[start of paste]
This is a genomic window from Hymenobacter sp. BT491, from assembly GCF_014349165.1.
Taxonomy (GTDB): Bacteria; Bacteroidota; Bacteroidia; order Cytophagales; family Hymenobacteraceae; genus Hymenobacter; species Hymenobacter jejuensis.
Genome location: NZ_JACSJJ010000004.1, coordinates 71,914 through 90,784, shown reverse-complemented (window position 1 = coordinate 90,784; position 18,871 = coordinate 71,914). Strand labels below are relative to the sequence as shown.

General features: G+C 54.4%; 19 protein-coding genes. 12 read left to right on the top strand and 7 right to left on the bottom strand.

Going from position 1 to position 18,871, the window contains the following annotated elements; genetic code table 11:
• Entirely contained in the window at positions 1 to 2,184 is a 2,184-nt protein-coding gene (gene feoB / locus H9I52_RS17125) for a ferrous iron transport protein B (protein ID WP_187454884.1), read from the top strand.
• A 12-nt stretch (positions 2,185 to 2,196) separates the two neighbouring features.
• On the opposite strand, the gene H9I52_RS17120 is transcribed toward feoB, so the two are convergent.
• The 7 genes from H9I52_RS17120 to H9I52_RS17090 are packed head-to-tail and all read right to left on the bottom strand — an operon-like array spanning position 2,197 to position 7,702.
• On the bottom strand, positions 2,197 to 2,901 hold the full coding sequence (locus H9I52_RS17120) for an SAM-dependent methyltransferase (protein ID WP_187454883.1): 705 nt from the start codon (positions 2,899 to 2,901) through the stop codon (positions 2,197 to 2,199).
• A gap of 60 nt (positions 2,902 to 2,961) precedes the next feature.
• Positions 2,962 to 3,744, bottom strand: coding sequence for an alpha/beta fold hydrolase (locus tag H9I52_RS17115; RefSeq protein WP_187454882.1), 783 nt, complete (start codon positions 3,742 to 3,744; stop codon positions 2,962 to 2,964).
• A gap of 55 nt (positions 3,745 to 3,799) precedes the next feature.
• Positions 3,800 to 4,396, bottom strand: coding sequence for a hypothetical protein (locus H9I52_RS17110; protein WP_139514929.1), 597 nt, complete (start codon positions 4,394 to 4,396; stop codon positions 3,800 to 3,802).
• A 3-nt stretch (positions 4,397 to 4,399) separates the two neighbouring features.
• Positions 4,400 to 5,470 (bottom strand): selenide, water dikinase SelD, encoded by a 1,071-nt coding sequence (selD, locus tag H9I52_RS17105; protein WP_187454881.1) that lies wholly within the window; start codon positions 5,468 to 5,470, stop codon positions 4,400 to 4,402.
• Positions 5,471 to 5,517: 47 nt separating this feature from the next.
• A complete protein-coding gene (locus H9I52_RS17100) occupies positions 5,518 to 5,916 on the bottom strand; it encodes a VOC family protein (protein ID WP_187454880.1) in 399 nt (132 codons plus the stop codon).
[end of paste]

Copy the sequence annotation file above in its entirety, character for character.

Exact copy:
This is a genomic window from Hymenobacter sp. BT491, from assembly GCF_014349165.1.
Taxonomy (GTDB): Bacteria; Bacteroidota; Bacteroidia; order Cytophagales; family Hymenobacteraceae; genus Hymenobacter; species Hymenobacter jejuensis.
Genome location: NZ_JACSJJ010000004.1, coordinates 71,914 through 90,784, shown reverse-complemented (window position 1 = coordinate 90,784; position 18,871 = coordinate 71,914). Strand labels below are relative to the sequence as shown.

General features: G+C 54.4%; 19 protein-coding genes. 12 read left to right on the top strand and 7 right to left on the bottom strand.

Going from position 1 to position 18,871, the window contains the following annotated elements; genetic code table 11:
• Entirely contained in the window at positions 1 to 2,184 is a 2,184-nt protein-coding gene (gene feoB / locus H9I52_RS17125) for a ferrous iron transport protein B (protein ID WP_187454884.1), read from the top strand.
• A 12-nt stretch (positions 2,185 to 2,196) separates the two neighbouring features.
• On the opposite strand, the gene H9I52_RS17120 is transcribed toward feoB, so the two are convergent.
• The 7 genes from H9I52_RS17120 to H9I52_RS17090 are packed head-to-tail and all read right to left on the bottom strand — an operon-like array spanning position 2,197 to position 7,702.
• On the bottom strand, positions 2,197 to 2,901 hold the full coding sequence (locus H9I52_RS17120) for an SAM-dependent methyltransferase (protein ID WP_187454883.1): 705 nt from the start codon (positions 2,899 to 2,901) through the stop codon (positions 2,197 to 2,199).
• A gap of 60 nt (positions 2,902 to 2,961) precedes the next feature.
• Positions 2,962 to 3,744, bottom strand: coding sequence for an alpha/beta fold hydrolase (locus tag H9I52_RS17115; RefSeq protein WP_187454882.1), 783 nt, complete (start codon positions 3,742 to 3,744; stop codon positions 2,962 to 2,964).
• A gap of 55 nt (positions 3,745 to 3,799) precedes the next feature.
• Positions 3,800 to 4,396, bottom strand: coding sequence for a hypothetical protein (locus H9I52_RS17110; protein WP_139514929.1), 597 nt, complete (start codon positions 4,394 to 4,396; stop codon positions 3,800 to 3,802).
• A 3-nt stretch (positions 4,397 to 4,399) separates the two neighbouring features.
• Positions 4,400 to 5,470 (bottom strand): selenide, water dikinase SelD, encoded by a 1,071-nt coding sequence (selD, locus tag H9I52_RS17105; protein WP_187454881.1) that lies wholly within the window; start codon positions 5,468 to 5,470, stop codon positions 4,400 to 4,402.
• Positions 5,471 to 5,517: 47 nt separating this feature from the next.
• A complete protein-coding gene (locus H9I52_RS17100) occupies positions 5,518 to 5,916 on the bottom strand; it encodes a VOC family protein (protein ID WP_187454880.1) in 399 nt (132 codons plus the stop codon).